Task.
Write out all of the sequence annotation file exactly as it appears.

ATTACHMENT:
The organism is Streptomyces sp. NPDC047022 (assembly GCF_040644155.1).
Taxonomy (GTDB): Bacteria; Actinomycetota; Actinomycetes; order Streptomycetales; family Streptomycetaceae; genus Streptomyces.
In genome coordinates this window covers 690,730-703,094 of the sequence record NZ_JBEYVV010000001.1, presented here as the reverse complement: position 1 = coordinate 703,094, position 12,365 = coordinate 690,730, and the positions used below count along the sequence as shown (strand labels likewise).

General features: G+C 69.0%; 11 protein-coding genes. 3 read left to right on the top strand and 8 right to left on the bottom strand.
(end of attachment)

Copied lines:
The organism is Streptomyces sp. NPDC047022 (assembly GCF_040644155.1).
Taxonomy (GTDB): Bacteria; Actinomycetota; Actinomycetes; order Streptomycetales; family Streptomycetaceae; genus Streptomyces.
In genome coordinates this window covers 690,730-703,094 of the sequence record NZ_JBEYVV010000001.1, presented here as the reverse complement: position 1 = coordinate 703,094, position 12,365 = coordinate 690,730, and the positions used below count along the sequence as shown (strand labels likewise).

General features: G+C 69.0%; 11 protein-coding genes. 3 read left to right on the top strand and 8 right to left on the bottom strand.